if (response.Entries.Count == 1)
  SearchResultEntry entry = response.Entries[0];
  for (int index = 0; index < entry.Attributes["memberOf"].Count; index++)
      // get the group name, for example:
      String groupName = entry.Attributes["memberOf"][index].ToString();


The most interesting and straightforward solution to me was, however, another approach. Within the namespace System.DirectoryServices.AccountManagement we can find an easy way to find a user in AD and check his group memberships. Without having to recursively loop over the parent groups, we’re able to fetch the groups of the user, an much more data. The only constraint is that the code has to be run on a machine that is located within the domain. Let’s have a look at this sample code:

// "company" is the domain we would like to search in
PrincipalContext pc = new PrincipalContext(ContextType.Domain, "COMPANY");

// get the user of that domain by his username, within the context
UserPrincipal up = UserPrincipal.FindByIdentity(pc, username);

// fetch the group list
PrincipalSearchResult groups = up.GetAuthorizationGroups();
GroupPrincipal[] filteredGroups = (from p in groups
           where p.ContextType == ContextType.Domain
           && p.Guid != null
           && p is GroupPrincipal
           && ((GroupPrincipal)p).GroupScope == GroupScope.Universal
           select p as GroupPrincipal).ToArray();

The last lines actually do the trick. The GetAuthorizationGroups() method would fetch all the security groups of the user. If we would also like to have the distribution groups of the user, we’d have to use the GetGroups() method instead. Of course one could want to filter out some groups, like „Everyone” etc., maybe with help of a LINQ query like here, or in another way.
Anyway, the GroupPrincipal object returned contains the properties we need in order to get the name of the groups of a user (first of all, the DistinguishedName property).

After some unit tests done, it seems also that this last method is the fastest approach of those three mentioned here, probably also due to lack of recursive functions.

Hope this helps,

Use command prompt to control remote desktop connections on Windows Server


while working on Sharepoint applications running on Windows Server machines, we often need to connect to the server via Remote Desktop (e.g. in order to perform debugging). Those who work this way often are probably familiar with the standard limitations of Windows Server systems: only two concurrent remote desktop connections at a time. If you’re working alone, this shouldn’t be a problem, however, in teams, it may sometimes happen that you’re denied logging in onto the system with the warning:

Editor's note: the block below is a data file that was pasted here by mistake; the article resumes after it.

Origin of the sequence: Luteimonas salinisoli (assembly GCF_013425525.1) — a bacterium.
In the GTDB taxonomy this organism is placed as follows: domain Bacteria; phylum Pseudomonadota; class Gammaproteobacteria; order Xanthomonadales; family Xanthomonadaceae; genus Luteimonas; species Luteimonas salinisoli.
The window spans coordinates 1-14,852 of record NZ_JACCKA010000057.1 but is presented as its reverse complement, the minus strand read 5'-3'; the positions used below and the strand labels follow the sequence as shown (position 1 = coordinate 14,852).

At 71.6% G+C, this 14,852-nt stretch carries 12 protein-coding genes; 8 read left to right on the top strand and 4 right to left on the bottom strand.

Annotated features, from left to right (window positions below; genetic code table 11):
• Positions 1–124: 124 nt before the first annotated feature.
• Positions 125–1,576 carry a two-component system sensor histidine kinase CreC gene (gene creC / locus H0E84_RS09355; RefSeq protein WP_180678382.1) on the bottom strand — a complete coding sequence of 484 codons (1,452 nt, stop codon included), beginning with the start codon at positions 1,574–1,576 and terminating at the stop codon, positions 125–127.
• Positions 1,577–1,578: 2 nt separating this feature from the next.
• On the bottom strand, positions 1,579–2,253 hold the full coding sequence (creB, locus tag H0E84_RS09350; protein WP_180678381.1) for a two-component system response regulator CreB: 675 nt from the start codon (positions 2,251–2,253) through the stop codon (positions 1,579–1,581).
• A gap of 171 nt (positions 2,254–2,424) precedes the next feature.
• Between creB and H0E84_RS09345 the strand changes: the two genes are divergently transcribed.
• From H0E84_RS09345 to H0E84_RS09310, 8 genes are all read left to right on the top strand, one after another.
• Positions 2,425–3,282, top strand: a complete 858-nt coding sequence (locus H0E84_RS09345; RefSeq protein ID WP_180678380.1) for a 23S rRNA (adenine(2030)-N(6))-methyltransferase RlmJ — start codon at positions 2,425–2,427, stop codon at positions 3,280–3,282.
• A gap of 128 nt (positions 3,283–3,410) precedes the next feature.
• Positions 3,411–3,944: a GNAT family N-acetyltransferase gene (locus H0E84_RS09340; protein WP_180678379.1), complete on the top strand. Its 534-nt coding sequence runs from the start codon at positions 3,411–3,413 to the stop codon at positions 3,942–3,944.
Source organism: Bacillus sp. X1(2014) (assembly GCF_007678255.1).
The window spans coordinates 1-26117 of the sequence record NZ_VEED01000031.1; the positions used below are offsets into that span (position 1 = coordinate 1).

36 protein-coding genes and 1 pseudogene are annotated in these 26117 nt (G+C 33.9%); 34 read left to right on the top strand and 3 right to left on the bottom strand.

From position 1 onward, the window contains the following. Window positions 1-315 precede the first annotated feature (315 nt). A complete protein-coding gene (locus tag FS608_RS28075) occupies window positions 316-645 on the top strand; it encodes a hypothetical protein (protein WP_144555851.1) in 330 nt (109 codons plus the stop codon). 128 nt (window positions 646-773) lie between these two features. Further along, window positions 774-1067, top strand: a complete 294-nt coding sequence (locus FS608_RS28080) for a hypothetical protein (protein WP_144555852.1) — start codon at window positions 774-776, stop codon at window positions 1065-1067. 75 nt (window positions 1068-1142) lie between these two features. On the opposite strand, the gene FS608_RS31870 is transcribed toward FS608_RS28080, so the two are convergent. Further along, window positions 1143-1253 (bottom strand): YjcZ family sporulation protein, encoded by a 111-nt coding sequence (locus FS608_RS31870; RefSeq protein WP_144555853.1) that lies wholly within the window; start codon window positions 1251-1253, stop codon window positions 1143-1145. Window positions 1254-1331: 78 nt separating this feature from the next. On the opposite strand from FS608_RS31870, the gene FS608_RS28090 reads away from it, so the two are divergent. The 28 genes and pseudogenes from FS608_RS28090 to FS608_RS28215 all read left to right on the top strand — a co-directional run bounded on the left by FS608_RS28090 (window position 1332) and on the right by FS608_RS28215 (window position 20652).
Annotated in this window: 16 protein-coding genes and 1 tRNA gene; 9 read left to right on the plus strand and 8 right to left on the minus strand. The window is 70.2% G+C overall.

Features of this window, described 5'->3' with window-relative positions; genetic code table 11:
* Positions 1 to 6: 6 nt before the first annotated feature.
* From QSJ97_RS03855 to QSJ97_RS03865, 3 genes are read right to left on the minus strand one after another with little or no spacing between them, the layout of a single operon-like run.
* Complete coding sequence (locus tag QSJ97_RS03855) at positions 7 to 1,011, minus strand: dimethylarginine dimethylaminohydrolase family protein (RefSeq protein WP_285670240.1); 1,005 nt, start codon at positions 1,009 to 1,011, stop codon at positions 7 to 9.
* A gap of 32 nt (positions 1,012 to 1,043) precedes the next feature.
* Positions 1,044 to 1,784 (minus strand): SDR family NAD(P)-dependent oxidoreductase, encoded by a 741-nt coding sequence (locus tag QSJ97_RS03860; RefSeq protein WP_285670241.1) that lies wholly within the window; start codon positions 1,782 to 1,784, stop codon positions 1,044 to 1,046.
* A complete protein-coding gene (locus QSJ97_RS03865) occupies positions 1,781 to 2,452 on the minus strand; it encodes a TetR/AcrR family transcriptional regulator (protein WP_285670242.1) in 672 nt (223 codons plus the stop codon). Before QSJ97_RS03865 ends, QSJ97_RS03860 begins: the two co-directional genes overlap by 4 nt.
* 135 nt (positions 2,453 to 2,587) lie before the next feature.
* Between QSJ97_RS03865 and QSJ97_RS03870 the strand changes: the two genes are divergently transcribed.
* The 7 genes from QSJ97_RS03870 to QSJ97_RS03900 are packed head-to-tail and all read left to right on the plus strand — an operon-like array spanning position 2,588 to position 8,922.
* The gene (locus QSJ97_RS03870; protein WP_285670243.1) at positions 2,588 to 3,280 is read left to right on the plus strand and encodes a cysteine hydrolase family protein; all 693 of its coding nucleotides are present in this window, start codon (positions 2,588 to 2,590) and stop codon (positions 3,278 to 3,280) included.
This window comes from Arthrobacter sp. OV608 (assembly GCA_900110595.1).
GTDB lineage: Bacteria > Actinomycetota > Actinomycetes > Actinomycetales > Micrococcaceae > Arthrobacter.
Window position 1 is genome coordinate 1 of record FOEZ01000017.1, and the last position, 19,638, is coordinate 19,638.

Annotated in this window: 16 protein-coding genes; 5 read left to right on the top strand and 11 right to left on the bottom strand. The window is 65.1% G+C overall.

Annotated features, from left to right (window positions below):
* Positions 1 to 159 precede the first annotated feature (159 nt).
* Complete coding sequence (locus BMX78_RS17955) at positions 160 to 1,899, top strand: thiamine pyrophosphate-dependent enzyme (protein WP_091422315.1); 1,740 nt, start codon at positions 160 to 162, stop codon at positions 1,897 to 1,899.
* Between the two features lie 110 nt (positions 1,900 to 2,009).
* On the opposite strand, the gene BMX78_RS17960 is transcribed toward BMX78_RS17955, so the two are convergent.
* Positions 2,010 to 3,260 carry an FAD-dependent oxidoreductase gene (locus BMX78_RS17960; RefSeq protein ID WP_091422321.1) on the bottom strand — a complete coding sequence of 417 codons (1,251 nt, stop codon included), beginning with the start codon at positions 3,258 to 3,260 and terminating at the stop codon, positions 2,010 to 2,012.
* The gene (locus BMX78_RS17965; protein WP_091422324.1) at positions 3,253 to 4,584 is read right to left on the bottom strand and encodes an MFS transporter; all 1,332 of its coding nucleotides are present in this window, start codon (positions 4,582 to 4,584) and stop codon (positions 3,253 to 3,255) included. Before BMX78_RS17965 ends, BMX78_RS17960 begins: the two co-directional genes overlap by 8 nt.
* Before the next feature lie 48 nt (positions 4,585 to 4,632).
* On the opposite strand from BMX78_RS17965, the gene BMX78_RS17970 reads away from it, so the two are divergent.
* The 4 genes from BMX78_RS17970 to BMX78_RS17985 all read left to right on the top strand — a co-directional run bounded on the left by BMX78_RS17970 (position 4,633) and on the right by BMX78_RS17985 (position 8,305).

„The terminal server has exceeded the maximum number of allowed connections.”

This may happen not only when your work mates are busy doing their job, but sometimes also you are the one who is occupying one or two sessions, without actually being working on the server. Such situations occur, for example, if your local remote desktop connection window doesn’t get closed properly, or due to instable local operating system.

What then? We are not physically on the server and we cannot log on. If you are one of the “blocked” server’s administrators, the command prompt comes to rescue.

First of all, we can check who is logged on on the server. To do this, first we have to perform authentication in order for the server to allow us actually do this. The simple solution is to map a share on the server: either via accessing the share in Windows Explorer ( \servernameshare ) and entering your username and password, or, the same but using command line:

net use /user:MyUsername \servernameshare

After successful authentication, we can now check who is actually logged on with the query session command:

query session /server:MyServerName

The server name can be replaced by the IP address of the machine. The output of this command could look like this:


Seeing such list, we now know who is logged on, so we can contact the proper person. But what if we ourselves are the ones who occupy the sessions? Then we can disconnect the sessions remotely, too. Having noted the ID of the session which we received via previous method, we can use it in the reset session command:

reset session 1 /server:MyServerName

Now the session is free and we can log on to the machine again.